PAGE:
Tucked in a shabby alley of Shibuya, Japan’s Silicon Valley, is a startup that’s done the almost impossible: win funding from the country’s notoriously conservative banks.

It’s a hopeful sign the world’s third largest economy, known for tight regulations, the old boys’ network and adversity to risk-taking, may be warming up to new types of entrepreneurship.

Moneytree, with a staff of 18, has developed iPhone and iPad applications that allows people to track their expenses, bank accounts, credit card billing and other aspects of personal finances, attracting 850,000 downloads over three years.

The company has been a hit with the younger generation in Japan, who routinely use smartphones to pay for goods and services. Half the Moneytree users are women, unusual for financial applications, which tend to attract older men.

Founders say one reason for their success is how Moneytree is based on the old Japanese idea of “kakeibo,” a tabulated book housewives used before the arrival of computers to keep a daily record of household spending, which still resonates with Japanese.

Nagisa Ichikawa, consultant and editor-in-chief of an online fashion magazine, said Moneytree is handy because she hardly ever uses cash anymore. She often leaves home without her wallet and just takes her laptop and phone.

“It’s good for people who might spend too much, like on clothes, without realizing it,” she said.

But what really sets Moneytree apart is how it has convinced banks to back it.

Japanese banks are known for keeping their business restricted to a circle of established companies. But these days even they are trying to change, seeking ways to jump on board the growing field of financial technology, said Nobi Hayashi, who consults and writes about technology in Japan.

“It’s a stunning achievement that they got such significant funding,” Hayashi said of Moneytree. “Startups like this one tend to be seen as outsiders and encounter a lot of problems.”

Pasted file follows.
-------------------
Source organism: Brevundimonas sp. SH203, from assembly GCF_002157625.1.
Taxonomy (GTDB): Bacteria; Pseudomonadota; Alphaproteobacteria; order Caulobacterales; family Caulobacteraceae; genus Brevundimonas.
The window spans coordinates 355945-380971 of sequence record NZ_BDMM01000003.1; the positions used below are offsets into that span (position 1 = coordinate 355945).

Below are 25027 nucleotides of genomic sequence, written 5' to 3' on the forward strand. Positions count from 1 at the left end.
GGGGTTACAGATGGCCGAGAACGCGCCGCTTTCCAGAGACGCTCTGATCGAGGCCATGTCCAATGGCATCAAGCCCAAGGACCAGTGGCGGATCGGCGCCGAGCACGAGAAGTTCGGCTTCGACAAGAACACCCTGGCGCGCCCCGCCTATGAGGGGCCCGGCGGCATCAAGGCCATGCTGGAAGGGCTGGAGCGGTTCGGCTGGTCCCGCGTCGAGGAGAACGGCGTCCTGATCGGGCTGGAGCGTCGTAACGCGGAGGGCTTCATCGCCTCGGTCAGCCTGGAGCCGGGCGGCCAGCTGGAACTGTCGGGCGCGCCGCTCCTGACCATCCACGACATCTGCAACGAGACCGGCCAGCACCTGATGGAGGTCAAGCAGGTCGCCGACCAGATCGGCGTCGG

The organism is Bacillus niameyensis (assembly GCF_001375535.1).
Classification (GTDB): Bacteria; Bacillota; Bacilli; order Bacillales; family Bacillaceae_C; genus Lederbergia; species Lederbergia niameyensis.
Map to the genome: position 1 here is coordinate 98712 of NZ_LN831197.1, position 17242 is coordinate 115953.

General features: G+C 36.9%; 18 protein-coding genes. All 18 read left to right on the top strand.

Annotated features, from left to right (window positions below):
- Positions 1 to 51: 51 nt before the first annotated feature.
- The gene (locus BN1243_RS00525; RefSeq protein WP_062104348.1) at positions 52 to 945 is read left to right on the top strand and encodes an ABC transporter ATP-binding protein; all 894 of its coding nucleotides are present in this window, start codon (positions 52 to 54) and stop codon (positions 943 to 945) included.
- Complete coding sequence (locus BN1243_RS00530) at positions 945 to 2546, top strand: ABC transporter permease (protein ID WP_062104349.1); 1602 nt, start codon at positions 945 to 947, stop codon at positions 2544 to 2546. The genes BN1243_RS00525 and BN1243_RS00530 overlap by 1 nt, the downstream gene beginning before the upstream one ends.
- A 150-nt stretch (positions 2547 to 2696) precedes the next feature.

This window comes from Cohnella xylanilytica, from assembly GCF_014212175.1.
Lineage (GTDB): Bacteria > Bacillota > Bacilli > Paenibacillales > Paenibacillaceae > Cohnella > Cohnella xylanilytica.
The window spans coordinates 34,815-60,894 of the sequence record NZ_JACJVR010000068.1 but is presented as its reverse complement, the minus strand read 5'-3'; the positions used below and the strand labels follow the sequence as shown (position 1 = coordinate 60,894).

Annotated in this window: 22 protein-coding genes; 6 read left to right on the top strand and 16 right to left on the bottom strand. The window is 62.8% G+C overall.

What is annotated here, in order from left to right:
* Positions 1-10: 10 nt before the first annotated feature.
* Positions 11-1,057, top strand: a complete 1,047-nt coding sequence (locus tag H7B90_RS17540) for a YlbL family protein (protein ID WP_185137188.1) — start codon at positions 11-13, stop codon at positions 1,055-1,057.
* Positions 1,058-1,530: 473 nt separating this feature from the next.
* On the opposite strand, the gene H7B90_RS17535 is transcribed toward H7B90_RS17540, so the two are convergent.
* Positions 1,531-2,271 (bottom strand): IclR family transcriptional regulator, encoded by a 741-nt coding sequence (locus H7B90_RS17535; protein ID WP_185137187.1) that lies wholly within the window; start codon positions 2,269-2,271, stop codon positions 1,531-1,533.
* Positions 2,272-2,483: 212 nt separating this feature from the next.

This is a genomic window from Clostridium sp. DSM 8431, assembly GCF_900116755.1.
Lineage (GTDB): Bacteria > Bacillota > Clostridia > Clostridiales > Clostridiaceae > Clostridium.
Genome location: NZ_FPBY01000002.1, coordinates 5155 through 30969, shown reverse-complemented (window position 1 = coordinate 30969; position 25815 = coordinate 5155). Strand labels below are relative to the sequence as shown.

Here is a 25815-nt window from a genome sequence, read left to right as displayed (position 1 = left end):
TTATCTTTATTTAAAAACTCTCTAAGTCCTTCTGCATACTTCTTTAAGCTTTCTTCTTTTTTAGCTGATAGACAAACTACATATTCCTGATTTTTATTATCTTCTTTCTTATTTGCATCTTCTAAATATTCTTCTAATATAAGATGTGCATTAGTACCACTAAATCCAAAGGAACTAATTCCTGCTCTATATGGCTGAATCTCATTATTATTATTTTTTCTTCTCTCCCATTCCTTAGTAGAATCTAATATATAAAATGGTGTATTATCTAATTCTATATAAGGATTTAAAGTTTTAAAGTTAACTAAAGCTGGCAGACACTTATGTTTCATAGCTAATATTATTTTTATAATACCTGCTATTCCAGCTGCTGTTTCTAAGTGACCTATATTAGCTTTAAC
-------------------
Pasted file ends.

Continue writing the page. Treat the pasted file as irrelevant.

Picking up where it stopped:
Moneytree, which has relied on money from its founders and “angel” investments, which come from supportive wealthy individuals, since setting up in 2012, is getting financing in the millions of dollars from Japan’s three biggest banks: Mizuho Capital Co., Mitsubishi UFJ Capital Co., SMBC Venture Capital, as well as Salesforce.com Inc.

A monetary breakdown of the investments, announced Thursday, was not disclosed.

Startups getting that kind of money have tended to be venture wings of bigger companies — not one like Moneytree, founded by an Australian and two Americans, with employees from Britain, Indonesia, New Zealand and Sweden, as well as Japan.

With the Japanese economy gradually humming again, after two decades of stagnation, investors are looking to budding entrepreneurship in Japan. Every weekend in Tokyo is filled with events and parties for investors to meet up with aspiring business owners.

Capital raised by venture companies in Japan topped 100 billion yen ($1 billion) for the first time in six years last year, reflecting the health of the startup scene. It’s still going strong, at 62.4 billion yen ($520 million) for the first half of this year, according to Japan Venture Research.

Matthew Romaine, who founded Gengo, a Tokyo-based startup for online translation services, said he had to go to Silicon Valley for fundraising five years ago, and got money from Japanese angel investors only afterward.

“There’s a lot more opportunity. It’s a really good time for entrepreneurs,” he said of the startup environment.

The unraveling of lifetime employment at traditional companies is helping by providing a breeding ground for talent looking for more excitement than the drab “salaryman” lifestyle, said Romaine.

Paul Chapman, chief executive and founder of Moneytree, said he hopes the company will serve as a role model for other startups, helping break down barriers.

“Moneytree is growing up,” he said of the bank investments.

The startup hopes to make money by offering the service to companies, and has already signed a deal with Dai Nippon Printing Co. Other companies have expressed interest.

Security is a major concern. Moneytree officials said there have been no problems so far, as long as users keep to the rules, such as avoiding free Wi-Fi connections. Moneytree says it uses the same security technology as Amazon.

Part of Moneytree’s appeal for Japanese is that it’s designed to keep tabs on discount “points” from stores and services, popular here much like airlines’ mileage points. People lose out on perks if they don’t use such points before they expire.

Singer Miho Fukuhara, tapped as “a brand ambassador” for Moneytree, said she has never kept kakeibo but likes Moneytree for tracking spending on her three credit cards in one place.

“I can see I am eating out too much,” she said. “And then I know I have to start cooking.”

This article was written by Yuri Kageyama, writer for the Associated Press. see more.

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